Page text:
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The Suburban Dream and the Architectural Nightmare

Part 1 Dissertation 2010
George Thatcher
University of Brighton | UK
My dissertation explores the nature of British suburbia, with particular focus on Saltdean, a 1920s suburban development outside of Brighton. This subject choice resulted from a second year design project, in which a building proposal was fashioned from the language of its suburban environment, thus highlighting the conflict between the architect's objective of innovative form-giving and the inhabitants' desire for comfort and conformity.
Both the successes and failures of what I have chosen to call 'Suburbitecture' are examined from a number of perspectives. The opinions and values of not only the modern architect, but also the speculative developer and the inhabitants of suburbia are weighed against each other. The discussion addresses issues regarding aesthetics, social implications, economic viability, as well as the infrastructural context of suburban development. The form language of suburbia is scrutinised, asking if, and to what extent the unrelenting and often fierce professional criticism of this 20th century phenomenon can be justified.
With reference to material sourced from local historical archives, my case study of Saltdean's early development allowed for an examination of the very homes, residents, and individuals responsible for this particular type of suburban development. This concrete example is set against the broader history of interwar developer-driven suburbia, as described in the general literature on the subject.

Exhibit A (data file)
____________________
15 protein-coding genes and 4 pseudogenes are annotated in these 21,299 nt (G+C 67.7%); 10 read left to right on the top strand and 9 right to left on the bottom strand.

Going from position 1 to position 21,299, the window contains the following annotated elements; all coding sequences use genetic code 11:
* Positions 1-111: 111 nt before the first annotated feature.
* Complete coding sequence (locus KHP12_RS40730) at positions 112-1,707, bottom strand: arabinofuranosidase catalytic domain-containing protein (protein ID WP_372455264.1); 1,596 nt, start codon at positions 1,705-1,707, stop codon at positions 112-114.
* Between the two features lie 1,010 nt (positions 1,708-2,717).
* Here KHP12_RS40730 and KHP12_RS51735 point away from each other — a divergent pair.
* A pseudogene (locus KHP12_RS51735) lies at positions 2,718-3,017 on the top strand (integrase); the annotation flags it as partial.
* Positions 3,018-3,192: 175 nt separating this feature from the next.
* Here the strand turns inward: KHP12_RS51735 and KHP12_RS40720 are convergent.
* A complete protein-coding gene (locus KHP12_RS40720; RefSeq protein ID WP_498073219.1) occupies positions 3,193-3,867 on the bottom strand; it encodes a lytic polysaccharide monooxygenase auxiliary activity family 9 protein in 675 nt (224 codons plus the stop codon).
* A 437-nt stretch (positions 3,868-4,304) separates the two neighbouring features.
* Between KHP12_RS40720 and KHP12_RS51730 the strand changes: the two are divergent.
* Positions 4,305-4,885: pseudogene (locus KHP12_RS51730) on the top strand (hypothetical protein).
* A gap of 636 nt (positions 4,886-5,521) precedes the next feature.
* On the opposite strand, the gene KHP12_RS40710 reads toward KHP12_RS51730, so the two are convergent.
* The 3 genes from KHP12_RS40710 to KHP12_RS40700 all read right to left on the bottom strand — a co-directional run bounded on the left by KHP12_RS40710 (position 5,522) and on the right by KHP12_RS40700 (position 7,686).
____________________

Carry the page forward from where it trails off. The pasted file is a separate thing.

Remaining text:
While I aimed to provide a balanced discussion, I also sought to challenge my own preconceptions of suburbia and those of the architectural profession. Despite much debate regarding the subject, many contemporary architects would no doubt still recoil at J.B. Priestly's provocative suggestion from 1927 that “[we] should be content to make the whole country hideous if … in doing so we could make all the people in it moderately happy.”
The dissertation concludes that Saltdean's legacy is a mixed one, perhaps as much as the opinions about suburbia itself, and that 'Suburbitecture' is a phenomenon worthy of greater, and certainly more positive attention. After all, as Paul Oliver points out, “a building phenomenon of such an extent … should have … a profound effect on the nature of architectural and planning education.”

George Thatcher

This dissertation began with a set of questions about the negative perception of the British suburb by the architectural profession and the student's own preconceived ideas about 'suburbitecture'. While suburbia has been much discussed, the issues it raises are perpetually intriguing, it seems. In his dissertation, George Thatcher brings a combination of polemical intent and serious scholarly research to the subject, resulting in a lively, well-informed, and original study.
The centre piece of the dissertation is a historical case-study of Saltdean in East Sussex. Based on archival material and set against the background of the emergence of modernist architecture in Britain, it offers an intriguing account of a specific instance of 1930s developer architecture. This historical study is set in the context of a broader examination of the virtues and shortcomings of suburban architecture, in historical and contemporary perspective, and a gentle critique of modern architecture's difficulties in coming to terms with the phenomenon of the suburb.
This is a well-rounded dissertation where historical study informs contemporary debate and provocation is backed by reference to recent scholarly work. There is also a sense that the investigation is part of an ongoing architectural project and open-ended journey of the student, involving experiments with writing styles, modes of enquiry, and a continuously refined position towards the subject matter.

Karin Jaschke
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